Generally, the Obama administration puts a strong focus on creating smart policies to guarantee policy leadership that understand the immense transformative power of technology and innovation in order to create new jobs, improve the environment, help solve the energy crisis, reduce health care costs, and stimulate economic growth. These policies will be prepared by highly qualified public servants of the administration in cooperation with the President's Council of Advisors on Science and Technology (PCAST) to deliver scientific evidence for decision makers. So, it is not surprising that the electrification of vehicles - as a technologically promising and organizationally challenging issue for the mobility of the future - can be found in several new or adapted policies and policy instruments that are currently being coordinated and worked out by the administration or discussed on Capitol Hill. Important policies for the theme of electric mobility are the American Recovery and Reinvestment Act of 2009, the American Climate and Energy Security Act, and the Advanced Vehicle Technology Act of 2009. The most relevant policy administrations in this field are the Department of Energy (DOE) , the Department of Transportation (DOT) , and the Environmental Protection Agency (EPA) .

American Recovery and Reinvestment Act of 2009

President Barack Obama signs the American Recovery and Reinvestment Act
President Barack Obama signs the American Recovery and Reinvestment Act

The US Congress passed the American Recovery and Reinvestment Act of 2009 with a total budget of $787 billion on February 13, 2009. Four days later, President Obama signed it into law. In the Recovery Act, three immediate goals are formulated:  to create new jobs and save existing ones, to spur economic activity and invest in long-term economic growth, and to foster unprecedented levels of accountability and transparency in government spending. The Recovery Act intends to achieve those goals by providing $288 billion in tax cuts, increasing federal funds and programs by $224 billion, and making $275 billion available for federal contracts, grants, and loans. Accompanying all spending, projects' status and jobs created will be reported quarterly and posted on Recovery.gov for transparency reasons.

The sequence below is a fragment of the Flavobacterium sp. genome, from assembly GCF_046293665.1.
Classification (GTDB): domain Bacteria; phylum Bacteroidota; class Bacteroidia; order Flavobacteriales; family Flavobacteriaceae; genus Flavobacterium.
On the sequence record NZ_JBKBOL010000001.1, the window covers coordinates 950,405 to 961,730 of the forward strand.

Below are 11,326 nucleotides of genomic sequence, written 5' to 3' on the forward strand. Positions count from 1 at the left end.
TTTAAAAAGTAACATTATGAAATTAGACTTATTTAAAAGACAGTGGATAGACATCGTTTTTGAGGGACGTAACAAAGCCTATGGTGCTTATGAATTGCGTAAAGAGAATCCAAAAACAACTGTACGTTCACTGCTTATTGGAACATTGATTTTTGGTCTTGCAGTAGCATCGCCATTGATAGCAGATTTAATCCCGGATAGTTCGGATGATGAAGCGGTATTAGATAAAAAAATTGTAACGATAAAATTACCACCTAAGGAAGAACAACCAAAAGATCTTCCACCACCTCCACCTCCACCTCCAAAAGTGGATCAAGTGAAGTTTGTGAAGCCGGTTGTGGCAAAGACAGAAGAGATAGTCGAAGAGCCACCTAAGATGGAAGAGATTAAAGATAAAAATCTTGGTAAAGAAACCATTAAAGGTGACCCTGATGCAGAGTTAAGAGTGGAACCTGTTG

Electric mobility-related issues appear under several headings, but primarily under energy (totalling $61.3 billion) and Infrastructure investments (totalling $80.9 billion). In detail, funding is provided for electric vehicle technologies ($400 million), federal vehicle fleets - to cover the cost of acquiring electric vehicles - including plug-in hybrid vehicles ($300 million), state and local governments to purchase energy efficient vehicles ($300 million), electric smart grid ($11 billion), renewable energy and electric transmission technologies loan guarantees ($6 billion), and modernizing the nation's electrical grid and smart grid by the Office of Electricity and Energy Reliability ($4.5 billion). The electric mobility-related funds will mainly be administered by the Department of Energy, the Department of Transportation, and the Environmental Protection Agency and its affiliated institutions. Special attention to battery production is given within the DOE's Energy Efficiency and Renewable Energy (EERE) program ($16.8 billion), which will provide grants totalling $2.0 billion available for the manufacturing of advanced batteries and components, and facility-funding awards to manufacturers of advanced battery systems and vehicle batteries that are produced in the United States, including advanced lithium ion batteries, hybrid electrical systems, component manufacturers, and software designers.[1]

American Climate and Energy Security Act

The US House of Representatives passed the American Clean Energy and Security Act (ACES Act) on June 26 by a vote of 219 to 212. The bill contains five distinct titles: I) clean energy, II) energy efficiency, III) reducing global warming pollution, IV) transitioning to a clean energy economy, and V) agriculture- and forestry-related offsets. Title I contains provisions related to a federal renewable electricity and efficiency standard, carbon capture and storage technology, performance standards for new coal-fueled power plants, R&D support for electric vehicles, and support for deployment of smart grid advancement. Title II includes provisions related to building-, lighting-, appliance-, and vehicle-energy efficiency programs.[2]

Promoting electric mobility is encouraged by cost recovery for electric vehicle infrastructure deployment, establishing a program by the Secretary of Energy that assists the deployment of plug-in hybrid electric vehicles (PHEV's) by providing financial assistance to state or local governments, industry or entities, or individual persons for the deployment of electrical charging stations for PHEVs; Smart Grid equipment and infrastructure to facilitate the charging and grid integration of PHEVs; as well as projects to support the large-scale deployment of PHEVs. Furthermore, programs are foreseen that provide financial assistance to PHEV and electric vehicle manufacturers for the reconstruction or retooling of manufacturing facilities in the United States and, if appropriate, the purchase of domestically produced vehicle batteries. In addition, the total amount authorized for the Advanced Technology Vehicle Manufacturing Loan Program is proposed to be increased from $25 billion to $50 billion.[3]